Filming in a typical laying hen farm
A personal story of how it feels to go undercover, by Viva!’s founder & director, Juliet Gellatley
My stomach churned as the moon-lit silhouette of ominous-looking industrial sheds loomed ahead in the black of night. I clambered over hedgerows and stumbled in fields towards hell.
Thoughts of the rescued battery birds I’ve known and loved flickered though my mind: Lucy who was curious and affectionate; Molly who was determined to lay her eggs in my wardrobe (and did); and Ruby who loved Pushkin – our knowing and tolerant cat.
And yet, although the battery cage has been relegated to the History Book of Shame, I knew that the ironically named ‘Sunny Farm’, Bedfordshire, owned by Bird Bros, kept a staggering 450,000 birds in cages their whole lives. The company supplies over 3 million eggs a week nationally to independent shops, high street multiples, caterers and wholesalers. Up to a fifth are sold in supermarkets.
I entered a vast building into a wall of computerised controls and with trepidation stepped up metal stairs into a nightmare. There were numerous long, thin gangways that threaded through three tiers of cages. Each cage was filled with about 40 hens – many ill, some dying or dead. I remember thinking this must be one of the biggest marketing cons ever. Yes, the battery cage has gone but over half of British eggs come from hens kept in… bigger cages with more chickens! It is misery replaced with misery, pain with pain, death with more death.
I saw birds huddled together on ‘perches’ and walking across gridded metal floors. Some were lying hunched in corners, their lack of feathers exposing the red raw skin underneath. One had lost every feather on her pathetic, fragile body. Many had disfigured beaks and pale combs drooping over their faces. The pain and misery felt by these individuals was, to me, as clear as day, and I wondered how nobody else at Bird Bros could see it. Or, if they did, how could they live with themselves?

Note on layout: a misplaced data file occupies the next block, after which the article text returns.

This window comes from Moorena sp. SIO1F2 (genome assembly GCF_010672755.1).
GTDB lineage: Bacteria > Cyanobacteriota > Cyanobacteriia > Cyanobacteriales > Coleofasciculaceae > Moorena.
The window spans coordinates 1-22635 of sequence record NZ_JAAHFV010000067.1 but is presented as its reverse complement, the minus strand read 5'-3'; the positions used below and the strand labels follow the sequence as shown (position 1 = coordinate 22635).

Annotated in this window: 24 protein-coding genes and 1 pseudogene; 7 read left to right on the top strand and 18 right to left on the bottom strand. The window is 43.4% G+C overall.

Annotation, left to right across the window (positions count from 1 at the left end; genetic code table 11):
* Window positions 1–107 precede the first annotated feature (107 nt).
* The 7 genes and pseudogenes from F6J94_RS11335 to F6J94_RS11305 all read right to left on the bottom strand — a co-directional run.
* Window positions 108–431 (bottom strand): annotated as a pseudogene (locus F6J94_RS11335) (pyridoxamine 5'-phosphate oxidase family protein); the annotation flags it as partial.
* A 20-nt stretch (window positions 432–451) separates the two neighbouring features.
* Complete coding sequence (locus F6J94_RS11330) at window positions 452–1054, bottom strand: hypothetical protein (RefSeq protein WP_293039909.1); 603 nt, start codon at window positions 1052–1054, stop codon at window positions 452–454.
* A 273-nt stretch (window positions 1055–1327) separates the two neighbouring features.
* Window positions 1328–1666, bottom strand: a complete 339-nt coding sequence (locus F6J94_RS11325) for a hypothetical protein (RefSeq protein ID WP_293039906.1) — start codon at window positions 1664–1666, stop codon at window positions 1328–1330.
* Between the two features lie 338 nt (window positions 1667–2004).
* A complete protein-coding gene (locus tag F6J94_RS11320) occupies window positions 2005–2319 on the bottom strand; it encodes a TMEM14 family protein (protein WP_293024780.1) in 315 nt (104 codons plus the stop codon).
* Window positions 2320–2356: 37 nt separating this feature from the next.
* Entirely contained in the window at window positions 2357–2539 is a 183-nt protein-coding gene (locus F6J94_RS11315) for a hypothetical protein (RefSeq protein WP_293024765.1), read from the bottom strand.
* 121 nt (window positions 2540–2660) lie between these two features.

As we continued filming throughout the farm, stopping often to get a close-up of the cages, I saw live birds walking over dead, birds who were so sick that they had literally given up on life, and individuals who really, really needed help. One poor hen was unable to stand, and so she just lay there, waiting for the end. It was clear that nobody had come to the aid of those in desperate need, and nobody was going to come for her. What a terribly sad state of affairs – a lifetime of misery all so that people can eat eggs.
Another individual had what appeared to be a broken wing, and she lay there motionless… barely alive, but still breathing. One was slouched against the bars with a tumour-looking growth protruding from her head, above her eye. I can’t begin to comprehend the suffering felt by these souls, and I knew that they were defenceless from the pecks of other birds. In this hell-hole, stress and frustration makes birds peck at each other, sometimes until death. The industry’s answer is to mutilate the beaks of day-old chicks. What the birds really need is so obvious. Freedom.
There is only one way to end the incarceration of birds and their misery in hell-holes like this. And that is to stop eating eggs. Please, choose vegan. Choose kindness.